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  AIDS 2010
18th International AIDS Conference (IAC)
July 18-23 2010
Vienna, Austria
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Death Rate Has Not Dropped in Certain Disadvantaged HIV+ US Groups
  XVIII International AIDS Conference, July 18-23, 2010, Vienna
Mark Mascolini
Stronger and safer antiretroviral combinations available in recent years and free access to treatment have not reduced all-cause mortality in five disadvantaged groups studied in the HIV clinic of San Francisco General Hospital [1]. AIDS, non-AIDS cancers, substance abuse, and violence accounted for most deaths in these populations.
This study involved 1651 people with a lowest-ever (nadir) CD4 count below 350 who had two or more primary care visits at the HIV clinic between January 1998 and August 2009. Everyone was eligible for antiretroviral therapy, which is free in the clinic, and everyone fell into one of five disadvantaged groups: (1) injection drug users (IDUs), (2) people with alcohol dependence, (3) people with a mental health diagnosis, (4) nonwhites, and (5) women or transgendered people.
One quarter of the study group became infected by injecting drugs, one quarter through heterosexual sex, and the rest through gay sex. The study group averaged 49 years in age, 87% were men, 47% were white, 40% had a mental health diagnosis, and 29% had hepatitis C virus infection.
All-cause mortality (confirmed in Social Security records) stood at 10% from 2000 to 2004 (2.6% per person-year) and inched up to 11% from 2005 to 2009 (2.7% per person-year). In contrast, all-cause mortality in the European/North American ART Cohort Collaboration stands around 5% for this study period. Of the 172 deaths recorded, AIDS caused 71 (41%), non-AIDS causes 42 (24%), and undetermined causes 59 (34%). The leading non-AIDS causes of death were suicide, overdose, or trauma in 18, followed by lung cancer in 7, liver disease including hepatocellular carcinoma in 6, other non-AIDS cancers in 5, and cardiovascular disease in 3.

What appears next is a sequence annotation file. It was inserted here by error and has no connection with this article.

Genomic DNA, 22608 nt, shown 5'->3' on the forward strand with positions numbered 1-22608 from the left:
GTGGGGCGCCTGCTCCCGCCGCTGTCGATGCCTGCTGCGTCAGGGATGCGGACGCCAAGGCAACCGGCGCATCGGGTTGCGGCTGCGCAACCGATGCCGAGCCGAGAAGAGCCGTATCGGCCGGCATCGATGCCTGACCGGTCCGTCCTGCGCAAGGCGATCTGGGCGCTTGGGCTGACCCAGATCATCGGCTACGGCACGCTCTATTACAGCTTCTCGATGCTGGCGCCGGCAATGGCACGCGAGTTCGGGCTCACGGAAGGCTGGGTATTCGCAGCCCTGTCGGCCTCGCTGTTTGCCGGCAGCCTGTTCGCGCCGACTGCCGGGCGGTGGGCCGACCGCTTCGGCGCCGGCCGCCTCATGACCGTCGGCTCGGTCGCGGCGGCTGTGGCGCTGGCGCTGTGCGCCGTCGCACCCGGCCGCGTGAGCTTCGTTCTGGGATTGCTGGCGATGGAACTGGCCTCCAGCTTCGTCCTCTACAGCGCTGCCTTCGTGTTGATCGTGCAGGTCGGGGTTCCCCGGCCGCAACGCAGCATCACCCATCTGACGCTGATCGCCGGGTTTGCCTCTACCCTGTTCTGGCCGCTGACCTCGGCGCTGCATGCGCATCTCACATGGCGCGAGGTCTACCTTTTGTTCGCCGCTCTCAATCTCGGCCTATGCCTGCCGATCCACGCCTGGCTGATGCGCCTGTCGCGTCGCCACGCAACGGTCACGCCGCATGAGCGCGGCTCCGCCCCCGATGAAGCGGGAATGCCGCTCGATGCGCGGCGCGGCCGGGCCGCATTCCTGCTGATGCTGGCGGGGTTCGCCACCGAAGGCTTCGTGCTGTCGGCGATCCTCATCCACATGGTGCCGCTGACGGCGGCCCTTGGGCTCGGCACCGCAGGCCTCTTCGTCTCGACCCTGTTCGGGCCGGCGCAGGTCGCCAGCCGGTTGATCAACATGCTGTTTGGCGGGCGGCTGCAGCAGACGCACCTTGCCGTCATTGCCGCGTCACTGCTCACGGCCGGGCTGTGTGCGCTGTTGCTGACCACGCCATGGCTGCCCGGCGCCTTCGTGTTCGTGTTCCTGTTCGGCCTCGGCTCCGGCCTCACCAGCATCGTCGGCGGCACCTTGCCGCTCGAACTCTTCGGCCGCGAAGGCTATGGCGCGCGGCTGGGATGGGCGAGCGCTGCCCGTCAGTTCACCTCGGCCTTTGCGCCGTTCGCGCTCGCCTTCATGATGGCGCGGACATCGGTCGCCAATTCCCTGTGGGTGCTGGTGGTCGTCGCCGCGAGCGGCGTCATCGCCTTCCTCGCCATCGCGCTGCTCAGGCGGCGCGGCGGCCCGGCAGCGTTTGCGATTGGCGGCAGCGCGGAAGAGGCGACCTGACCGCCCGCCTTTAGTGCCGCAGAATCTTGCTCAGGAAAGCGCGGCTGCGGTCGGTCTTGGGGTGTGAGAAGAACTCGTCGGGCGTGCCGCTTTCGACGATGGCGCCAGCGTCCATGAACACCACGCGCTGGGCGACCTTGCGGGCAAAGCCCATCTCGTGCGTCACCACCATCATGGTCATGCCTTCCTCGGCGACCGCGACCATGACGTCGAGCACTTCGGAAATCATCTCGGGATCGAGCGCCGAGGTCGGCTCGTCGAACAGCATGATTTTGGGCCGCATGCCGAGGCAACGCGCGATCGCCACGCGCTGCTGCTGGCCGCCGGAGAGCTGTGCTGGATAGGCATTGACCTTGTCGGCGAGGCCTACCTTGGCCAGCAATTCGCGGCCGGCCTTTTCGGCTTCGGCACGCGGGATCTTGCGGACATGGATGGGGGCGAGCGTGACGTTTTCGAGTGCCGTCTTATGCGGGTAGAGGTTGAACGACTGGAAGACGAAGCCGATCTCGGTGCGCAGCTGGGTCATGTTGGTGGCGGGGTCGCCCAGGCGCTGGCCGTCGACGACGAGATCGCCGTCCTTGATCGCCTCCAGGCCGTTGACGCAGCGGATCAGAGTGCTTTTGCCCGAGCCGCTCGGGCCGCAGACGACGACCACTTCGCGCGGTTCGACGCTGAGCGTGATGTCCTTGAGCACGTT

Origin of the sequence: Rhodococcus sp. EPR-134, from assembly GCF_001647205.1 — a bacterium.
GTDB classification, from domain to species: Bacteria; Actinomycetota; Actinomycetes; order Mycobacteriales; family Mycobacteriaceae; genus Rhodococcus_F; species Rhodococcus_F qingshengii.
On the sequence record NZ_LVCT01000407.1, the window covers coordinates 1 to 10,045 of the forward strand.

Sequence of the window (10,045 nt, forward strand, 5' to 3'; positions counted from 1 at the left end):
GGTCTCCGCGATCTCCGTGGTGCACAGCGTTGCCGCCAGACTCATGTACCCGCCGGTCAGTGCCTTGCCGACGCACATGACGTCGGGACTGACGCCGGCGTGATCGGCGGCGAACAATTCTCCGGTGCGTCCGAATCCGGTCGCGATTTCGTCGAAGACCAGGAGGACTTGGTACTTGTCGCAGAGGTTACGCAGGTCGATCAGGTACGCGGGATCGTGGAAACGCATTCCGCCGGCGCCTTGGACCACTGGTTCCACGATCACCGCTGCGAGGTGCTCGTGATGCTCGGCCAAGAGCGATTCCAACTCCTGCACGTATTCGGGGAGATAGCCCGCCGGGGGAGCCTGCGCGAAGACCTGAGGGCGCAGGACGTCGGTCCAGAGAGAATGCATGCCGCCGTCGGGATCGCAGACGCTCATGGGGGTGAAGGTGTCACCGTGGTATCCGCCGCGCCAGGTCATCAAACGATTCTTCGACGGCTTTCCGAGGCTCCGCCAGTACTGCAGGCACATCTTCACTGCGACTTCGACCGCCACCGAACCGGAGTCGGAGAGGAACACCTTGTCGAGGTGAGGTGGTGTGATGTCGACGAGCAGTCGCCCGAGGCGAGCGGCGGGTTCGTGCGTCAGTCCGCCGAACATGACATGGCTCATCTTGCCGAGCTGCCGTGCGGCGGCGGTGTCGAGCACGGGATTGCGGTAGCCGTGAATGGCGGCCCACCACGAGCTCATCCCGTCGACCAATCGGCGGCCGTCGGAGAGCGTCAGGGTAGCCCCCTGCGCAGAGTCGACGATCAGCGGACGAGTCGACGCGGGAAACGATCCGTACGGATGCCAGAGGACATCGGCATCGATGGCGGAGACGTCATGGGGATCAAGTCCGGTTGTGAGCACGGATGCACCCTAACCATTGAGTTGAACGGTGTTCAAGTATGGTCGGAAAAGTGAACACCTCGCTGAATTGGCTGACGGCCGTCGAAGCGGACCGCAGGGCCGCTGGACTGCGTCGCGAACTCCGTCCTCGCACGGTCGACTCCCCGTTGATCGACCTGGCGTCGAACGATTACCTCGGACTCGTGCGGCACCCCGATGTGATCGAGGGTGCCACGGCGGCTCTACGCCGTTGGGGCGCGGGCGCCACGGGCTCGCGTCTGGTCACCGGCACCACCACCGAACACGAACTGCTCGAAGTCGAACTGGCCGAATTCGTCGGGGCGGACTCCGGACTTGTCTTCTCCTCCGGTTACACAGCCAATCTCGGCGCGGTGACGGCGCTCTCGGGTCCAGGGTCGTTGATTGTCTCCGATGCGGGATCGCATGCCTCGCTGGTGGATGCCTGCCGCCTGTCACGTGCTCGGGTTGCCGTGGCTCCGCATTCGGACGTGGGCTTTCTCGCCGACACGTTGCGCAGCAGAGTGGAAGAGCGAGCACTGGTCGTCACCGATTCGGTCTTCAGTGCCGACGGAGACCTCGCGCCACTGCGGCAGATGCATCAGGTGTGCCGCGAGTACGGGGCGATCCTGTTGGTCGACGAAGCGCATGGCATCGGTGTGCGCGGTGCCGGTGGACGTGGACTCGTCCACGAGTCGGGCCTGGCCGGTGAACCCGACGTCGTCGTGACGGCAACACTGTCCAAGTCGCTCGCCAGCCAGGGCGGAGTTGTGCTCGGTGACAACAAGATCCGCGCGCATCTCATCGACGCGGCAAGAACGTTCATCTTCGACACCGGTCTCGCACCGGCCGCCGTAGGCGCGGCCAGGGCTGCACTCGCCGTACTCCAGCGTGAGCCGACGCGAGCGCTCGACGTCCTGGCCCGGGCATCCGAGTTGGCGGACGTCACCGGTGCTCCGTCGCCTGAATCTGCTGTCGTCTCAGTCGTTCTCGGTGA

All five disadvantaged groups had higher mortality in 2005-2005 than in 2000-2004. In an analysis adjusted for age, initial CD4 count, initial viral load, HCV coinfection, and earlier antiretroviral use, the hazard ratio (HR) for higher death risk in the later period approached statistical significance for alcohol abusers (HR 6.62, 95% confidence interval [CI] 0.83 to 52.9, P = 0.07) and reached statistical significance for IDUs (HR 4.15, 95% CI 1.41 to 12.2, P = 0.009).
Among the 64 IDUs who died, AIDS accounted for 25 deaths (41%), non-AIDS causes for 17 (28%), and unknown causes for 19 (31%). About half of those with an unknown cause of death had a CD4 count above 200 at death. Among all 172 people who died, 99 (58%) never had a recorded undetectable viral load, a result suggesting these people never received adequate treatment (or any treatment) or that they adhered poorly to their regimen. In contrast, only 31% of 1479 survivors never had a recorded undetectable viral load.
Presenting the results for the San Francisco group, David Dowdy concluded that lack of adherence and/or failure to keep clinic visits explained much of the mortality. The researchers did not have adherence data on this group. A San Francisco study published in 2004 found that one third of HIV-infected homeless people discontinued antiretroviral therapy during 12 months of follow-up [2]. But among those who continued treatment, adherence was as good as in other clinical populations.
1. Dowdy D, Geng E, Christopoulos E, et al. Mortality trends among socially-disadvantaged ART-eligible patients. XVIII International AIDS Conference. July 18-23, 2010. Vienna. Abstract TUAC0105.
2. Moss AR, Hahn JA, Perry S, Charlebois ED, Guzman D, Clark RA, Bangsberg DR. Adherence to highly active antiretroviral therapy in the homeless population in San Francisco: a prospective study. Clin Infect Dis. 2004;39:1190-1198.